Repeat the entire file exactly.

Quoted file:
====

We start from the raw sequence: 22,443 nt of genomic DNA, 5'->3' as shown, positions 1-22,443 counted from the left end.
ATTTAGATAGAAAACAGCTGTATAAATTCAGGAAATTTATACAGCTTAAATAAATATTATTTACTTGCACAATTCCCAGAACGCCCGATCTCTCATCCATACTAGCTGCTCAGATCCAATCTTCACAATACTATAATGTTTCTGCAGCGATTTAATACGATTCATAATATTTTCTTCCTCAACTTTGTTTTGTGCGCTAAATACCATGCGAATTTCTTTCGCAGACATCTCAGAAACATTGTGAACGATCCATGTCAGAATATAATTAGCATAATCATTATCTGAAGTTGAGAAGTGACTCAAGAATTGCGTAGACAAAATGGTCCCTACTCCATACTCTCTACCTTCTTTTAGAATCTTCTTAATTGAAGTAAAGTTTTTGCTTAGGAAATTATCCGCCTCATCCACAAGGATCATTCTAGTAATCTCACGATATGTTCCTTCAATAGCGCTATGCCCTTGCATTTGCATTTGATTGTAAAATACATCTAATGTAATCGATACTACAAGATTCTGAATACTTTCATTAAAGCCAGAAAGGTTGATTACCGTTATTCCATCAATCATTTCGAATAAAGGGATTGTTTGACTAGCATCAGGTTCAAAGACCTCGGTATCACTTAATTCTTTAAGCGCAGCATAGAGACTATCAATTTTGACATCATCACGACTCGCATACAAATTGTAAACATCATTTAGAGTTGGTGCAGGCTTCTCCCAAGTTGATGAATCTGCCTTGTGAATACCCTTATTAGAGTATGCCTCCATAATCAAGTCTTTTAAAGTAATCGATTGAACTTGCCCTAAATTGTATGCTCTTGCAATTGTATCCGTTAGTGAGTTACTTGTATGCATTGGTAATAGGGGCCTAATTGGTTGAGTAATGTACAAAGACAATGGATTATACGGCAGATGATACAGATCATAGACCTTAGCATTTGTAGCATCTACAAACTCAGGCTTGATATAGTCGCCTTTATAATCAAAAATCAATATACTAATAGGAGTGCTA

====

We start from the raw sequence: 22,443 nt of genomic DNA, 5'->3' as shown, positions 1-22,443 counted from the left end.
ATTTAGATAGAAAACAGCTGTATAAATTCAGGAAATTTATACAGCTTAAATAAATATTATTTACTTGCACAATTCCCAGAACGCCCGATCTCTCATCCATACTAGCTGCTCAGATCCAATCTTCACAATACTATAATGTTTCTGCAGCGATTTAATACGATTCATAATATTTTCTTCCTCAACTTTGTTTTGTGCGCTAAATACCATGCGAATTTCTTTCGCAGACATCTCAGAAACATTGTGAACGATCCATGTCAGAATATAATTAGCATAATCATTATCTGAAGTTGAGAAGTGACTCAAGAATTGCGTAGACAAAATGGTCCCTACTCCATACTCTCTACCTTCTTTTAGAATCTTCTTAATTGAAGTAAAGTTTTTGCTTAGGAAATTATCCGCCTCATCCACAAGGATCATTCTAGTAATCTCACGATATGTTCCTTCAATAGCGCTATGCCCTTGCATTTGCATTTGATTGTAAAATACATCTAATGTAATCGATACTACAAGATTCTGAATACTTTCATTAAAGCCAGAAAGGTTGATTACCGTTATTCCATCAATCATTTCGAATAAAGGGATTGTTTGACTAGCATCAGGTTCAAAGACCTCGGTATCACTTAATTCTTTAAGCGCAGCATAGAGACTATCAATTTTGACATCATCACGACTCGCATACAAATTGTAAACATCATTTAGAGTTGGTGCAGGCTTCTCCCAAGTTGATGAATCTGCCTTGTGAATACCCTTATTAGAGTATGCCTCCATAATCAAGTCTTTTAAAGTAATCGATTGAACTTGCCCTAAATTGTATGCTCTTGCAATTGTATCCGTTAGTGAGTTACTTGTATGCATTGGTAATAGGGGCCTAATTGGTTGAGTAATGTACAAAGACAATGGATTATACGGCAGATGATACAGATCATAGACCTTAGCATTTGTAGCATCTACAAACTCAGGCTTGATATAGTCGCCTTTATAATCAAAAATCAATATACTAATAGGAGTGCTA